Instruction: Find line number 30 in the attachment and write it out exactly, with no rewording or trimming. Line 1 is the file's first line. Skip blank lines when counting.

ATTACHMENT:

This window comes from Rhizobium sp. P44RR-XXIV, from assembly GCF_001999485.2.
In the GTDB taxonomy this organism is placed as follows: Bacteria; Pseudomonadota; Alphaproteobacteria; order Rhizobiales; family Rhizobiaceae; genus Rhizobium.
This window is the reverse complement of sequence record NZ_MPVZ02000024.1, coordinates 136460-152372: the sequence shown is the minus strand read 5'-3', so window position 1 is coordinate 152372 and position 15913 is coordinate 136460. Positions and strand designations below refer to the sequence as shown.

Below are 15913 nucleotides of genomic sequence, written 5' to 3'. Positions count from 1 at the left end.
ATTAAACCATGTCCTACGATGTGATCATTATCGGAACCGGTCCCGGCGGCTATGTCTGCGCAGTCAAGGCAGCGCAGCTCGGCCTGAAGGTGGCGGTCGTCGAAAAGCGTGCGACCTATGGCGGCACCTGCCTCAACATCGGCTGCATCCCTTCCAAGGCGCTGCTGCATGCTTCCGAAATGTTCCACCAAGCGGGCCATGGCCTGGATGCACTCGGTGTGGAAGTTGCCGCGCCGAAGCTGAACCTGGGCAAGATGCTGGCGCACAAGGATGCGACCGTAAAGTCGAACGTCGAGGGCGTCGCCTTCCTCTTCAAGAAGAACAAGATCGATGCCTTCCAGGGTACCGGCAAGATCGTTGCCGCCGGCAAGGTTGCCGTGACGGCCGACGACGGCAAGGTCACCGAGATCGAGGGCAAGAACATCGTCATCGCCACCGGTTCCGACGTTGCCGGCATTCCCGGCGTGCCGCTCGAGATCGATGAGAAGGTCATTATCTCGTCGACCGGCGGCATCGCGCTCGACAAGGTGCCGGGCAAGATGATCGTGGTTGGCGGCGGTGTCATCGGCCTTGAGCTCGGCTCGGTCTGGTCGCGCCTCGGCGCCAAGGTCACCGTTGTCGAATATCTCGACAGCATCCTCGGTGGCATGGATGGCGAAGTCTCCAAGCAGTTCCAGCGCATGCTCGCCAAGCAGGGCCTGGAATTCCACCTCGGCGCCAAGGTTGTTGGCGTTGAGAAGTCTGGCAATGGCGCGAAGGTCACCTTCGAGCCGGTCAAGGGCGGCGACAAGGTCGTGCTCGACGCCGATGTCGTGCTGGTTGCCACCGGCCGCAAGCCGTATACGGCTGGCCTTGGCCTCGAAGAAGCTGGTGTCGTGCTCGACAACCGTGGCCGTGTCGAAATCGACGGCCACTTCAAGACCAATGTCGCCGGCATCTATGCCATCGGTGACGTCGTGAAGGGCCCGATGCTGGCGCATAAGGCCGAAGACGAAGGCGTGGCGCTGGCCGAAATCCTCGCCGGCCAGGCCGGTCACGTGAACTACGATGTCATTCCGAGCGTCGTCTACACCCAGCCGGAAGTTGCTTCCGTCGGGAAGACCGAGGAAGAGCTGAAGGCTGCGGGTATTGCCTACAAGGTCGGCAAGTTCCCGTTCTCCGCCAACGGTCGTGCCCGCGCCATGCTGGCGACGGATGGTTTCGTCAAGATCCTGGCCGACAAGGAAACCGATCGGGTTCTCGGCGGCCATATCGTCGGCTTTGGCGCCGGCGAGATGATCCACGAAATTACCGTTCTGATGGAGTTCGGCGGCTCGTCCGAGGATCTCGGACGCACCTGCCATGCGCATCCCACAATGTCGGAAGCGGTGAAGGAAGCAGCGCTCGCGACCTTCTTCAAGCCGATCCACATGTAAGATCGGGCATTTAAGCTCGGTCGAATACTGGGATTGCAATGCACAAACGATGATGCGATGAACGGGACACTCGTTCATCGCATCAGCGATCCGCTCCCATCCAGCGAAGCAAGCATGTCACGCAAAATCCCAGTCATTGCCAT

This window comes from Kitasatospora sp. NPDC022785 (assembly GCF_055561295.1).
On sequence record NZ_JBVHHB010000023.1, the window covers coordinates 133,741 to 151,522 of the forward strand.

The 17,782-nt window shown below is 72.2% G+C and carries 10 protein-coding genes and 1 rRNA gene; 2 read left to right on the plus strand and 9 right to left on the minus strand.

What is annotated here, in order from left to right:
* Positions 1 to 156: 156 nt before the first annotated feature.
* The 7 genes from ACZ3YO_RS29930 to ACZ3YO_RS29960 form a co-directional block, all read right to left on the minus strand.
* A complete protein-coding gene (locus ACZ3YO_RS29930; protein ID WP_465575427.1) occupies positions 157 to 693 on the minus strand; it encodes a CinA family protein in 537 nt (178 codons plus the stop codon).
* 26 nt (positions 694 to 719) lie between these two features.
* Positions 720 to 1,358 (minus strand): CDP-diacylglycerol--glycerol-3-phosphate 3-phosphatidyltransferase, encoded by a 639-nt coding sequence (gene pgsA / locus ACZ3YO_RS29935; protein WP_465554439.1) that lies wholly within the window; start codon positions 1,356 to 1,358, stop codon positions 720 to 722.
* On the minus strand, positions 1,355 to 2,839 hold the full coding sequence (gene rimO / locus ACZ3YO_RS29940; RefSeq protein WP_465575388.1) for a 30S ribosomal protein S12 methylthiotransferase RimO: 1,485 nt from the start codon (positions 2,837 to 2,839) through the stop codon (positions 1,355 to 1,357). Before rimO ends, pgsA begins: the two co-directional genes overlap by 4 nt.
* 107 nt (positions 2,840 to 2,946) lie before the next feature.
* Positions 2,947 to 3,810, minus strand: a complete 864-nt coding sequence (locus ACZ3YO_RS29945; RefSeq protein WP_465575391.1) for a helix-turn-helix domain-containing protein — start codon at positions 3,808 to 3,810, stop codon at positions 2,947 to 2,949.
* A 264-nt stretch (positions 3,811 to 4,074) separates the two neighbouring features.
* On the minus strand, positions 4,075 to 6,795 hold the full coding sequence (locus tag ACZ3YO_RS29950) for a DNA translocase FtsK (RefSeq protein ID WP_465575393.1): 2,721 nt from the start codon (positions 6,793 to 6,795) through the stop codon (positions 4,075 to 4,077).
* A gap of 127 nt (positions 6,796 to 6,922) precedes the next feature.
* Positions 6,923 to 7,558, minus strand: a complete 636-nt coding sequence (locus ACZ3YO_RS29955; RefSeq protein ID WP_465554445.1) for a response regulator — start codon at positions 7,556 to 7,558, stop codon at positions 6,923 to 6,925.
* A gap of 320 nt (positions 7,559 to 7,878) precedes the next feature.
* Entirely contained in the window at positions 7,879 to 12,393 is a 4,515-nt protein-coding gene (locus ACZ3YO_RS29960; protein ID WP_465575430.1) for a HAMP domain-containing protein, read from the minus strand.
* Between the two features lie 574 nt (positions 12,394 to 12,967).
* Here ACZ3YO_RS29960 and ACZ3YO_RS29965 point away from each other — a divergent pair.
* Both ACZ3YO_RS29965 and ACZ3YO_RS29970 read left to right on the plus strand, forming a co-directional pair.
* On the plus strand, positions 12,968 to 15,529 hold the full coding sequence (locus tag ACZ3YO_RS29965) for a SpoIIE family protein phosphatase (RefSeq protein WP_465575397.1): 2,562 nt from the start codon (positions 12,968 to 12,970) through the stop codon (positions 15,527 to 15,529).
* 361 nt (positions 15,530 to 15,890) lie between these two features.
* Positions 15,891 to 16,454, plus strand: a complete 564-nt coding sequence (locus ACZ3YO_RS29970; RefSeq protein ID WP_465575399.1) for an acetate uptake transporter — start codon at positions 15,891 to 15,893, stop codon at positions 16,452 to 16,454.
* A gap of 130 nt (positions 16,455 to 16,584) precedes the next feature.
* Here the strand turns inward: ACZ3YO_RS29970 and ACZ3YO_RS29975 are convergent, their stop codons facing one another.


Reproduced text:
* A gap of 130 nt (positions 16,455 to 16,584) precedes the next feature.